By divad, 4 days ago,

Introduction

This is a tutorial/explanation on how DFS and BFS can be used for the following problem: 1141A - Game 23

Statement

We are given two integers $n$ and $m$ and are asked to determine in how many steps can we tranform $n$ to $m$ with the following steps:

• multiply $n$ by $2$
• multiply $n$ by $3$

If $n$ can not be made equal to $m$ using the transformations mentioned above then the answer show be $-1$

Solution

Let's try and visualize the following example: $120, 51840$

The highlighted path is the one from $n$ to $m$, so we can see that it takes $7$ transformations

Observations:

• every number generated is the form of $n \cdot 2^{k_1} \cdot 3^{k_2}$
• distance from $n$ to $n \cdot 2^{k_1} \cdot 3^{k_2}$ is $k_1 + k_2$
• the tree follows this rule:

• there is one particular case where $n = m$, then the answer is $0$

Now that we know what rule it follows we can generate the tree itself. But since we want to know if a path exists from $n$ to $m$ we can use any graph treversal algorithm, in this blog im going to show you how it can be done using DFS and BFS.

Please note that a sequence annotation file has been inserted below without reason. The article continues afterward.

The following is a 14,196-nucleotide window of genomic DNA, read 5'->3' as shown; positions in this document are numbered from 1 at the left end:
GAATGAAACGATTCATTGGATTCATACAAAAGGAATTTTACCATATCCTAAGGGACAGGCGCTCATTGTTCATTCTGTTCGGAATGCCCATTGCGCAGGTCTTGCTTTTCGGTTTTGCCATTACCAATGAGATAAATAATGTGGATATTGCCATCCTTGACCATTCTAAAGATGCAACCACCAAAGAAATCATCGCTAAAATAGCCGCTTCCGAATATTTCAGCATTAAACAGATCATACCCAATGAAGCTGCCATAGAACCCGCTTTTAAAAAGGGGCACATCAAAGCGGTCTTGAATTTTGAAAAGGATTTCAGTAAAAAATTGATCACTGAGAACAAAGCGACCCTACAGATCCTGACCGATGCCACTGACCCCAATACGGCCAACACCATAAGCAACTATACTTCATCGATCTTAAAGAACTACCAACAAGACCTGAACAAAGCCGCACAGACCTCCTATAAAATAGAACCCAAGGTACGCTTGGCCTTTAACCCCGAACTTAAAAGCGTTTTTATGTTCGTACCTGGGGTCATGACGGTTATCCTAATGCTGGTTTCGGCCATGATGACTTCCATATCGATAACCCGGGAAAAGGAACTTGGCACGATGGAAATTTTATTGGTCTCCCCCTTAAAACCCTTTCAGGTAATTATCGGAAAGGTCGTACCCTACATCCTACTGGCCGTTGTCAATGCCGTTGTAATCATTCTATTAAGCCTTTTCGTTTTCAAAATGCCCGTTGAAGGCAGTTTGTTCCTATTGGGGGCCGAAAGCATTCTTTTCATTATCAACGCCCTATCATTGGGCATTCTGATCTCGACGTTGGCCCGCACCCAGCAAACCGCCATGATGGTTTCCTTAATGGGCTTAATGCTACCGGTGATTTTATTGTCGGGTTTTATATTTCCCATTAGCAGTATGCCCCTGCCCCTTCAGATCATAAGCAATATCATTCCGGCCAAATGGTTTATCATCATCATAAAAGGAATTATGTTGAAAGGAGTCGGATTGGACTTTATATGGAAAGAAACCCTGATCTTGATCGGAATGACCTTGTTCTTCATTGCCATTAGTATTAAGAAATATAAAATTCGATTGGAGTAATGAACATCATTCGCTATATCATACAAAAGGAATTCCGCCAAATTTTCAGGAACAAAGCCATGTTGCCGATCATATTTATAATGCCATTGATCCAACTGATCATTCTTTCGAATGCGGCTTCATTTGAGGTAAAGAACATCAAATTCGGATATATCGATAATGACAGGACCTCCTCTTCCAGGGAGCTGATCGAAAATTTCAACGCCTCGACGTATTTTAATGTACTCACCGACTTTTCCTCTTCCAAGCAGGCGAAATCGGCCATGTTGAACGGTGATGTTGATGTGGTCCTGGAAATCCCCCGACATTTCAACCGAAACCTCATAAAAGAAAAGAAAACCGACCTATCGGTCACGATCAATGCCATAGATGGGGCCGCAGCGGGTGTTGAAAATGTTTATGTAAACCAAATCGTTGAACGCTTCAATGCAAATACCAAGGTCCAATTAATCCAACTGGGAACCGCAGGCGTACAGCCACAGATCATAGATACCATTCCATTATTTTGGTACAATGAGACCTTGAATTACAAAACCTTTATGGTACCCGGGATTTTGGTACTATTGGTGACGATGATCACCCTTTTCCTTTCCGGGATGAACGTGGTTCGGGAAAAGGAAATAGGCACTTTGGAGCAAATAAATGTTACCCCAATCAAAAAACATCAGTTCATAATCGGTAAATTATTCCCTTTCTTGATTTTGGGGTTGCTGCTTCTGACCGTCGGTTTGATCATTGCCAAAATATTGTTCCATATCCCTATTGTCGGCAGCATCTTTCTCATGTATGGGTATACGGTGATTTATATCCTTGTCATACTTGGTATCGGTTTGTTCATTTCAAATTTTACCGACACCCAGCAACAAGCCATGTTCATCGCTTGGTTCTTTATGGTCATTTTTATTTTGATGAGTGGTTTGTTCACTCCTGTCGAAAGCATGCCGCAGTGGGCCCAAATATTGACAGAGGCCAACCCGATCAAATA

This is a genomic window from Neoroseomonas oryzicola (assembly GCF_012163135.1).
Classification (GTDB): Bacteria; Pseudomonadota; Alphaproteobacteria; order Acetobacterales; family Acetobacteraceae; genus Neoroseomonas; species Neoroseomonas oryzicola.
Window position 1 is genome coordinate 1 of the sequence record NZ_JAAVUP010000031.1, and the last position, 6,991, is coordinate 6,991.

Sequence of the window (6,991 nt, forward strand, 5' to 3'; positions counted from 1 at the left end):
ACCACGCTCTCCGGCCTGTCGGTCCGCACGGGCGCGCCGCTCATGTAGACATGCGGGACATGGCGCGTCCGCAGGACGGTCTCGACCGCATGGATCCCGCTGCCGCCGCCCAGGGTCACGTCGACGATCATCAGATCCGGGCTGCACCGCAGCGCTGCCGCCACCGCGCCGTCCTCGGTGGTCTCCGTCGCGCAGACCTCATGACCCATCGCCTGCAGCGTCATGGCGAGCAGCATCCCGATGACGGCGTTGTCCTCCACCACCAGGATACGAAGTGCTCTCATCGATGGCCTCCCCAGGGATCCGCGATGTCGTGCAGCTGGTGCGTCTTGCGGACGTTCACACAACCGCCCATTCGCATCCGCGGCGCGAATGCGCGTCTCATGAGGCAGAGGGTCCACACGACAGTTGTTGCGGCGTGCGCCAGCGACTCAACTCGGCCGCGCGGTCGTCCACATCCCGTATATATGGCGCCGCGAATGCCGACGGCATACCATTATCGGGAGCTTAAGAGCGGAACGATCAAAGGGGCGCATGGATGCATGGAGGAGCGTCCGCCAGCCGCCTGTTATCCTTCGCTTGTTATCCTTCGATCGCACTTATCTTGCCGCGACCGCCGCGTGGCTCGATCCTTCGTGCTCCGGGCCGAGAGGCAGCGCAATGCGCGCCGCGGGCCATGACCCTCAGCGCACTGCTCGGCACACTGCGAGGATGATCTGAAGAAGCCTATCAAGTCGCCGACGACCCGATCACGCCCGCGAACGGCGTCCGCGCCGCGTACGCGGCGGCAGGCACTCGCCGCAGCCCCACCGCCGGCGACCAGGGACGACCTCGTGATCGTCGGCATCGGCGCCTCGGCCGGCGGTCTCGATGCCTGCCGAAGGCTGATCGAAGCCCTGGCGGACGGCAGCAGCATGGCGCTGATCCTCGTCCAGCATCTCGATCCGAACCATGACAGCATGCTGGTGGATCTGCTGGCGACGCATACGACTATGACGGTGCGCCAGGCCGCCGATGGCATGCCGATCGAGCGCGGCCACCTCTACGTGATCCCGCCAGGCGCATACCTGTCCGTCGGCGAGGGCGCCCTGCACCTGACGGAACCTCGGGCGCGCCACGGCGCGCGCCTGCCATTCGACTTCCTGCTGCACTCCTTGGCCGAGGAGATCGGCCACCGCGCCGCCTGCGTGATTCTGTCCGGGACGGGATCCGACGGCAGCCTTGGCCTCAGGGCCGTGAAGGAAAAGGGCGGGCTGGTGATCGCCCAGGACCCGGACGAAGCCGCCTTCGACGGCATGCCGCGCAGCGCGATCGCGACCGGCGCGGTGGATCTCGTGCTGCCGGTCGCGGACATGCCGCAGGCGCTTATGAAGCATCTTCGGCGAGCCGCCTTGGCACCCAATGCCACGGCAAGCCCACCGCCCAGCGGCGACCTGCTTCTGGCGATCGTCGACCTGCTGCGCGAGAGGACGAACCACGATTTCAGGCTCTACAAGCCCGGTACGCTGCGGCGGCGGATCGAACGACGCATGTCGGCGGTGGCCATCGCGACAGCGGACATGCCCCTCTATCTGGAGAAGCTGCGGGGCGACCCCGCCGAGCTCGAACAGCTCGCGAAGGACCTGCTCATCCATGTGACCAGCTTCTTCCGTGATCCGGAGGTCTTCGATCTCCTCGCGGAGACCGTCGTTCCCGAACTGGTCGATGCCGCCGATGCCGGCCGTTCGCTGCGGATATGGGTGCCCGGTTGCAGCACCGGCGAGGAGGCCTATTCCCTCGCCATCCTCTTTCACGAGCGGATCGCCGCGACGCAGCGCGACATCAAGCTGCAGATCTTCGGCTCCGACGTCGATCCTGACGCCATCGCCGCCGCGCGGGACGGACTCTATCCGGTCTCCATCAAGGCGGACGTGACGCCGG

So that we dont generate a number multiple times we will use a frequency array. The problem is that we haven’t got enough memory to store for each number up to $10^{18}$. As mentioned before all numbers generated are in the form of $n \cdot 2^{k_1} \cdot 3^{k_2}$ so we can use a frequency matrix in which $viz[i][j]$ is equal to $1$ if $n \cdot 2^{i} \cdot 3^{j}$ has already been generated, or $0$ it that numbers has not been generated yet

Implementation

DFS implementation
BFS implementation

• 0

 » 3 days ago, # |   0 multiply n by 2 multiply m by 3 That m should be n according to the problem statement. Regardless of that, your approach is interesting.
•  » » 3 days ago, # ^ |   0 Thanks for pointing that out. I have now changed it